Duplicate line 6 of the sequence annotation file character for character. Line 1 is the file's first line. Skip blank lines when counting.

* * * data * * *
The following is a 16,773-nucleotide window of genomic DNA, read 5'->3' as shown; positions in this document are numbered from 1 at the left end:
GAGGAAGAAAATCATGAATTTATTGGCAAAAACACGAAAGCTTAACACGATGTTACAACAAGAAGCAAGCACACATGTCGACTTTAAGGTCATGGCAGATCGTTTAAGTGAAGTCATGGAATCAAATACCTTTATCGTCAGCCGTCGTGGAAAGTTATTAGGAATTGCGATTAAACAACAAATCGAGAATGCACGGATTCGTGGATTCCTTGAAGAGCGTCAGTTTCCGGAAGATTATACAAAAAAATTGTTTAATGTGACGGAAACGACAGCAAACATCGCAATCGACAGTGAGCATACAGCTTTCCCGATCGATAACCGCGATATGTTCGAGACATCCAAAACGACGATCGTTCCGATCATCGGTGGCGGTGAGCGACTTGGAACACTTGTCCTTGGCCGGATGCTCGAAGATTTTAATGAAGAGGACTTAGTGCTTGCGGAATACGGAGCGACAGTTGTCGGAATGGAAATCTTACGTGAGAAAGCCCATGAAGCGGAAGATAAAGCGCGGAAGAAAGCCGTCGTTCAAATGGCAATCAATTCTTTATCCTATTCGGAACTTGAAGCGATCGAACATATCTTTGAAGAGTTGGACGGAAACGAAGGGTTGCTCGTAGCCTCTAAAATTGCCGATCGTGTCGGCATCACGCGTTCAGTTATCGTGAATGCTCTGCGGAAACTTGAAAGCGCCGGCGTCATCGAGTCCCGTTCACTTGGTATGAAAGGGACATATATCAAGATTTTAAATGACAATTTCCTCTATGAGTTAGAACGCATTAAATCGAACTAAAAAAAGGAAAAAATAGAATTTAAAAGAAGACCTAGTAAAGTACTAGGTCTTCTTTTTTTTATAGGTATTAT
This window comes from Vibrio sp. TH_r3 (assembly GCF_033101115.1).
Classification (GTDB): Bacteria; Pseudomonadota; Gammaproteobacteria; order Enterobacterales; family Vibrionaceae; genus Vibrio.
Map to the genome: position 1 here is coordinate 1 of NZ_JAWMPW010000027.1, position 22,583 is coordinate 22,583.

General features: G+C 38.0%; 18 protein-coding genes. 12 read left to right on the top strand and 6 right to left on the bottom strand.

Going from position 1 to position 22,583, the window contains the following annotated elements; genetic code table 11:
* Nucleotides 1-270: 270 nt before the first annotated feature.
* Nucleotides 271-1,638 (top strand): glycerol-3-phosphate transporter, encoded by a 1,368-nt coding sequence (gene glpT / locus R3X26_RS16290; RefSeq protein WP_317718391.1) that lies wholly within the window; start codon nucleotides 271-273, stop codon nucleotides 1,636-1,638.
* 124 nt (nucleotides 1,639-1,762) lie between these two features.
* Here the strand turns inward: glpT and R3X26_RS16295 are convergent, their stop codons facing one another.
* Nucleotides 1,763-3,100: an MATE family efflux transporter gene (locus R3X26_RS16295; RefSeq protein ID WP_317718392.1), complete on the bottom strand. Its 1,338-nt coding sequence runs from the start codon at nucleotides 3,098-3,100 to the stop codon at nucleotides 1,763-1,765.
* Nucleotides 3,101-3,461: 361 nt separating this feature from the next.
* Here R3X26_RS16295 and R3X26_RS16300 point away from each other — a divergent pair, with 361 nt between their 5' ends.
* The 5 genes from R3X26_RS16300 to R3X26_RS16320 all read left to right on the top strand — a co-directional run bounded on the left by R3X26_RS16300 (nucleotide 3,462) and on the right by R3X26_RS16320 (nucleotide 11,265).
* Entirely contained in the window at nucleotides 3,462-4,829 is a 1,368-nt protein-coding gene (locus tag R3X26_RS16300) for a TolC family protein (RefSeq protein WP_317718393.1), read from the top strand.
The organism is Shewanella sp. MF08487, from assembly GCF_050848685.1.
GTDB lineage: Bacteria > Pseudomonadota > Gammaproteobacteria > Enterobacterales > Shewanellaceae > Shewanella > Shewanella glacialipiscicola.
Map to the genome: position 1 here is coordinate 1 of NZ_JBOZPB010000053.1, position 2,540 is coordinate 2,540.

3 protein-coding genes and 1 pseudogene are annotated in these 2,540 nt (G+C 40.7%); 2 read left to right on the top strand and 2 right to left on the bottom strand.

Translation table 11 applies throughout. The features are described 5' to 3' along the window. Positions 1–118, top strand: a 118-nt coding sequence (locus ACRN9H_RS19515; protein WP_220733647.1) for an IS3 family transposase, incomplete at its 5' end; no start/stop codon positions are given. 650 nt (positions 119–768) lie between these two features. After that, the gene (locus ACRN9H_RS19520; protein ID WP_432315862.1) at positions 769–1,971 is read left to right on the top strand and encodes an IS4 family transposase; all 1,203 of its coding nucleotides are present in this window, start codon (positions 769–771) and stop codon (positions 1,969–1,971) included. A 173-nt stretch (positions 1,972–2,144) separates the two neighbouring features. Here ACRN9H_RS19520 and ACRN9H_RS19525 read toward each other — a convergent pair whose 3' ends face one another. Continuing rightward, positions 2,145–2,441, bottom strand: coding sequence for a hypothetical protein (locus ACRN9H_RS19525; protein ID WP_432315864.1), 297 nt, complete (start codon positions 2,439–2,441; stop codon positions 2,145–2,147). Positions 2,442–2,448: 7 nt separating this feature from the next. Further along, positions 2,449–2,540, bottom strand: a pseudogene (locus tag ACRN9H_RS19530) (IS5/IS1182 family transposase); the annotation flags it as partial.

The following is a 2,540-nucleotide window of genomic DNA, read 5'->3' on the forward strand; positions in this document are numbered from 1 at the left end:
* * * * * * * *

General features: G+C 38.0%; 18 protein-coding genes. 12 read left to right on the top strand and 6 right to left on the bottom strand.